Observations, besides the obvious and obligatory, “What an idiot!”…
1. This is signature significance for a stupid woman, desperately virtue- signaling to her peer group. No fair or intelligent person would say or think such a thing.
2. The tweet is declaring that an entire race should be ashamed of itself. This is bigotry; this is racism. Arquette lacks the intellectual skill to figure that out, though it is startlingly straightforward.
3. One of the responses to the tweet, which helps us define the kind of person who would follow the likes of Rosanna Arquette on Twitter, wrote, “Please don’t. I understand the inclination but this is actually more harmful than helpful. POC are not trying to shame decent white people for being white. This feeds into a right wing talking point that this is what we want. I don’t. I want allies who see my humanity. That’s it.”
Ah. Here we have a rebuttal to a woman asserting that all whites are the same declaring what “POCs” want, as if they are also monolithic. Beautiful.
4. Again, we must reluctantly applaud Twitter, as destructive as it is, for once again providing a tool for silly, incompetent, bigoted public figures to out themselves.
5. Despite well-deserved ridicule on social media for this fatuous and offensive tweet, Arquette hasn’t learned anything. Now playing the victim, she told The Wrap, “There are toxic and very vicious people on social media. Threatening and cruel. I said yesterday the I am ashamed of the color of my skin. I am privileged just because I’m white. I feel shame. Because of all the violence that is happening in America and other racist countries.”
Yes, we know that’s what you said, Rosanna. One could legitimately call publicly impugning everyone with a particular skin shade “cruel.” In fact, I’ll do that right now: calling people shameful based on a single immutable characteristic is cruel as well as bigoted and cretinous. “All the violence” is an ignorant and inflammatory characterization, as is “racist.”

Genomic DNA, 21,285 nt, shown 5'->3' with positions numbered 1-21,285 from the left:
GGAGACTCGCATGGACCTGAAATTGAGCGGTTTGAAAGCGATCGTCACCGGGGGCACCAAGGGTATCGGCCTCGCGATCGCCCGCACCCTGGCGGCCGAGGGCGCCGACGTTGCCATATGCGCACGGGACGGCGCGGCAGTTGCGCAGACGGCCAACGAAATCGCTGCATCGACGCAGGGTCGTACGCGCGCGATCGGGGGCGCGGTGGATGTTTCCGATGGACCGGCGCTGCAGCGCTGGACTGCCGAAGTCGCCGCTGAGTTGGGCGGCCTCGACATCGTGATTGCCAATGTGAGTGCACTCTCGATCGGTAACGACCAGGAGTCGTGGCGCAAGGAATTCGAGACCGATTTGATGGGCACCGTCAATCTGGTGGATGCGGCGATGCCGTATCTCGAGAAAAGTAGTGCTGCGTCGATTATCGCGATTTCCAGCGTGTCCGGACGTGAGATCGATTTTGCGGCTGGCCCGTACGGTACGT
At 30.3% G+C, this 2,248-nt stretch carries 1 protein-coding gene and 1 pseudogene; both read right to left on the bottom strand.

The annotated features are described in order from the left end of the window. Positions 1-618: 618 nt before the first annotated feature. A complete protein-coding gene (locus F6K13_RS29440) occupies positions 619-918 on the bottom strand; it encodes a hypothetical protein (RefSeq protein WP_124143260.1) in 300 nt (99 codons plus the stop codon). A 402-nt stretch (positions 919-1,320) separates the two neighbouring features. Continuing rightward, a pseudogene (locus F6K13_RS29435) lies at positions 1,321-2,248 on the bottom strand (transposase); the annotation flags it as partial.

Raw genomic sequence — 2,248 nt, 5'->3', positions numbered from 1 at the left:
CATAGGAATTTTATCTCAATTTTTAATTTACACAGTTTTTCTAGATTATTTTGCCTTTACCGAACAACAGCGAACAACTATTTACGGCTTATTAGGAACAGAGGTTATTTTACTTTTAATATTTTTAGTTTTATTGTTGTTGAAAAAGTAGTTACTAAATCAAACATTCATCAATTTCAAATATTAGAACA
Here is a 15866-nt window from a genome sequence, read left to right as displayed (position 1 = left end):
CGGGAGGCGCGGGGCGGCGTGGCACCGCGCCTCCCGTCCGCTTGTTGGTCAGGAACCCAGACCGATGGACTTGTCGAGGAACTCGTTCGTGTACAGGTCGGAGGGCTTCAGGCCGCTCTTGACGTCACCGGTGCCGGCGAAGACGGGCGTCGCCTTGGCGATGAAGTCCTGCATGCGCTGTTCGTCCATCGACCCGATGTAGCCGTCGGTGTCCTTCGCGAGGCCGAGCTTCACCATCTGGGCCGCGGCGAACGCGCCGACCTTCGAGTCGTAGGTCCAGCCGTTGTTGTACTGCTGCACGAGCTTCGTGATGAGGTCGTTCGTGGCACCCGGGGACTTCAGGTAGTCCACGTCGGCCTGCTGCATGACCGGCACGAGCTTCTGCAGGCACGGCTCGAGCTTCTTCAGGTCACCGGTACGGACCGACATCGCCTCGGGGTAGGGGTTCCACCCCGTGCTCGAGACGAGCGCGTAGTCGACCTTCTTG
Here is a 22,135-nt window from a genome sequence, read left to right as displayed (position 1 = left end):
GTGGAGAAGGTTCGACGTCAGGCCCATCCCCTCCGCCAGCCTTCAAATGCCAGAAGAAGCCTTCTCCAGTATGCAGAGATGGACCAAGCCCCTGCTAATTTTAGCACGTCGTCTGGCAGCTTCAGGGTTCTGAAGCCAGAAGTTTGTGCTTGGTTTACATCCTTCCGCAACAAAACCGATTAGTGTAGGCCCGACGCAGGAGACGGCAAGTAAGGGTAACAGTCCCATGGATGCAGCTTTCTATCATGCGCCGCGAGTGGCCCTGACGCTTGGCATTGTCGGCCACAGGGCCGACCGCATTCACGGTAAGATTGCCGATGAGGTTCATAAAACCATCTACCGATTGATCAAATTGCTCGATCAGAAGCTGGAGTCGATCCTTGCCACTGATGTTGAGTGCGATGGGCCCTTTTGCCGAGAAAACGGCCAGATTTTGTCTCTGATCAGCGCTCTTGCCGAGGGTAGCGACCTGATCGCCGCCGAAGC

6. I wonder what it will take to rid the culture of the toxic influence of has-been celebrities, a group ranging from the trivial Alyssa Milano to the disgraced Dan Rather to the diminished Larry Tribe, who use social media to exploit their unearned or no longer valid authority?
Arquette, considered a rising film star in the 80s, has been living off forgettable work in TV, cable and small film projects since her last role in a significant production, a single (though memorable) scene in 1994’s “Pulp Fiction.” Her younger siblings’ (Patricia and David) careers have eclipsed hers, and both of them are washed up now too. Arquette is neither educated, informed, analytical nor astute: why does a star who peaked in the 80’s based primarily on her looks attract social media followers? How barren does one’s life and mind have to be to look to the likes of this woman for enlightenment?